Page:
Groom cleans mess in ninth in O's 2-1 win

Reliever works out of jam with bases loaded vs. Rays

Hargrove: 'Nothing is ever easy'

Double play clinches win

Orioles get just five hits

August 22, 2002|By Joe Christensen | Joe Christensen,SUN STAFF

If Rodrigo Lopez or Jorge Julio winds up winning the American League Rookie of the Year award this season, the recipient might want to hang the wooden plaque right next to a picture of Orioles veteran reliever Buddy Groom.

At times like last night, the Orioles don't know where they would be without Groom, who inherited a ninth-inning mess and quickly turned it into a masterpiece.

The Tampa Bay Devil Rays had the bases loaded with one out in the ninth inning, when Groom relieved Julio and got Steve Cox to ground into a game-ending double play, preserving a 2-1 victory before 27,591 at Camden Yards.

"I'm not one to worry about the limelight." said Groom, who earned his second save of the season and quietly lowered his ERA to 1.62 . "I'm just here to pitch."

Groom preserved another win for Lopez (14-5) , who held the Devil Rays to one run on five hits in eight innings and left after throwing just 91 pitches . He also prevented Julio from getting his seventh blown save of the season after Julio had walked two consecutive batters without throwing a strike to load the bases.

After falling behind Cox with three balls and one strike, Groom got Cox to foul off a fastball. With a full count, Cox hit a ball right at second baseman Jerry Hairston, who started a 4-6-3 double play - the only routine element of an edge-of-your- seat inning.

"Nothing." Orioles manager Mike Hargrove said, "is ever easy, I guess."

In a rare display of emotion, Groom pumped his fist, and the Orioles celebrated after evening their season series with the Devil Rays at nine wins apiece. The teams will play the season finale tonight, making up for their April 9 rainout.

Hargrove had watched as another passed ball by catcher Geronimo Gil gave the Devil Rays life in the ninth. Randy Winn flied to right for the first out, and then Julio struck out Carl Crawford, only to have the low slider get by Gil for his American League-leading 17th passed ball of the season.

Two pitches later, another ball got past Gil for a wild pitch, allowing Crawford to reach second.

"You could just see Julio start to tense up." Hargrove said.

So pitching coach Mark Wiley called the bullpen and told Groom get ready. Groom was already loose after warming up in the eighth inning, while Lopez was still on the mound.

Julio threw six more balls, walking Aubrey Huff and Jared Sandberg, which brought Cox to the plate, and Hargrove went to the mound. Julio, who has allowed one earned run in his past 32 appearances, took one step behind the mound and when it was time to give up the ball he could hardly bear to look at Hargrove.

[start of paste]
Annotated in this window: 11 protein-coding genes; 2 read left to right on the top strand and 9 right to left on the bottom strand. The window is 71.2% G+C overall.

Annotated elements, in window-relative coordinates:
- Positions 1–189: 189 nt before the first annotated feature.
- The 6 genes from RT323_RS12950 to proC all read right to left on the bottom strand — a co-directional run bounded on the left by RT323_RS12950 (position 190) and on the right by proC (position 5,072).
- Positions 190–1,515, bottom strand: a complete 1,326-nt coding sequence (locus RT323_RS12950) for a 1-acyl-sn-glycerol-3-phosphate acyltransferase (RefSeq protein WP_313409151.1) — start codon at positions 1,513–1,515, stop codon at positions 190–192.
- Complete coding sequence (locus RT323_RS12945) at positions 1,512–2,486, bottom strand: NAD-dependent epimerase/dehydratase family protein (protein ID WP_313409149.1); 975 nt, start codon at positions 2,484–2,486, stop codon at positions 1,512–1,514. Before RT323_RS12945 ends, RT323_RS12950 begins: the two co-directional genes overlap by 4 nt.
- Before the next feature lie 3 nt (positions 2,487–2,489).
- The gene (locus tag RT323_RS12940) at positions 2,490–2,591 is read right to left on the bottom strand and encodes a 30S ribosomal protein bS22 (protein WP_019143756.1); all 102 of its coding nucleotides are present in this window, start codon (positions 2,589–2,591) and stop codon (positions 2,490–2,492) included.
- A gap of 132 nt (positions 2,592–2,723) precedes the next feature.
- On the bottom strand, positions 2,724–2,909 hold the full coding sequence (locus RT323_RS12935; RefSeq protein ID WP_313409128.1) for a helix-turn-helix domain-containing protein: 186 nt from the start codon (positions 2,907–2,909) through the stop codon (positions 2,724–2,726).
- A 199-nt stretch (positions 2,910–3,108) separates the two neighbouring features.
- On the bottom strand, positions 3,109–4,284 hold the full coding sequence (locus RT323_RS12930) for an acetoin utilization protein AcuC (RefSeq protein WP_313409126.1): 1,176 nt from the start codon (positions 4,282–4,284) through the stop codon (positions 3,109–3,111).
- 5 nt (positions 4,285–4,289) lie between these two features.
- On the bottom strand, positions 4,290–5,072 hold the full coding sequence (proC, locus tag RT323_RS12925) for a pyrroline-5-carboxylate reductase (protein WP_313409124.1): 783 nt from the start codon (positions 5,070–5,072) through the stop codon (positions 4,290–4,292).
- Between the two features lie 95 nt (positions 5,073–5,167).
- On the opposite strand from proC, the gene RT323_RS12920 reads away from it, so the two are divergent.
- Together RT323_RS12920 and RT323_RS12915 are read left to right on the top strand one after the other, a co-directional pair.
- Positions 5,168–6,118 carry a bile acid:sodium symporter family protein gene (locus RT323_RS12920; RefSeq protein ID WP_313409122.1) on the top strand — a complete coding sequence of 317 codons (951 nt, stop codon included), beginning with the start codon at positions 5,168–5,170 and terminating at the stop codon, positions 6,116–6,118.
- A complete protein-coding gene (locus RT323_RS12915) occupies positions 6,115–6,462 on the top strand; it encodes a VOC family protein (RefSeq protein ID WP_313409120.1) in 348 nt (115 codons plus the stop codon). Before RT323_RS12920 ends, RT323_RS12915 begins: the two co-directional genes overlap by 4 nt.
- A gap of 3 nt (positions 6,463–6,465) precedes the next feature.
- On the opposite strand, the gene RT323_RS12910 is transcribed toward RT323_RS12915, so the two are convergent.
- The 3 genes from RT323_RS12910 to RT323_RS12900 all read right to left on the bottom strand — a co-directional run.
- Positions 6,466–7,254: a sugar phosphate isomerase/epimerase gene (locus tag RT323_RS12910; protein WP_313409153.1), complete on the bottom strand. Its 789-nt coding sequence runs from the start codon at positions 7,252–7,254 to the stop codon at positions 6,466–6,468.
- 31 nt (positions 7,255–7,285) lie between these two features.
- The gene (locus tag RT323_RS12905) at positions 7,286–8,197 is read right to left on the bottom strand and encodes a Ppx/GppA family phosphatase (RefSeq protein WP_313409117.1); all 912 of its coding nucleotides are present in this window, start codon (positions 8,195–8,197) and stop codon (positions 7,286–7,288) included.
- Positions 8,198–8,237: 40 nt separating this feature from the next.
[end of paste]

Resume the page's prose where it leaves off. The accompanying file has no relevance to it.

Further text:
But this time Groom took the spotlight and made sure it didn't linger on his rookie teammates. The Orioles gave the 37-year-old Groom a $5.75 million contract extension this past off-season, securing his services through the 2004 season, and he continues to reward them for that decision.

"I expect Julio to go out and do it like he normally does." Groom said. "Tonight he was a little off. It's my job to come in and bail him out. That's what I'm paid to do."

Lopez found himself embroiled in a pitcher's duel with Tampa Bay's Victor Zambrano (5-5) , who held the Orioles to two runs on five hits over 6 2/3 innings .

Jay Gibbons hit his 22nd home run, leading off the second inning , but the Devil Rays tied it in the fourth on Sandberg's run- scoring double . It marked the 12th consecutive game the Orioles have been behind or tied after six innings, which has been problematic for a team that considers its bullpen as the biggest strength.

Zambrano finally faltered in the seventh.

Mike Bordick singled with one out, and third-base coach Tom Trebelhorn sent Chris Richard home, but Tampa's Crawford nailed him at the plate. That was the fourth runner the Orioles have had thrown out at the plate in five games.

But Zambrano was still rattled. In a prelude to what happened to Julio, Zambrano walked Melvin Mora on four pitches, loading the bases, and then walked Jerry Hairston on four pitches, scoring Gil with the tying run.

The Orioles had five hits.

"If you"re not swinging the bats, then by hook or crook, you've got to get it done." Hargrove said. "Tonight, it was fairly fitting that the winning run came across on a walk."

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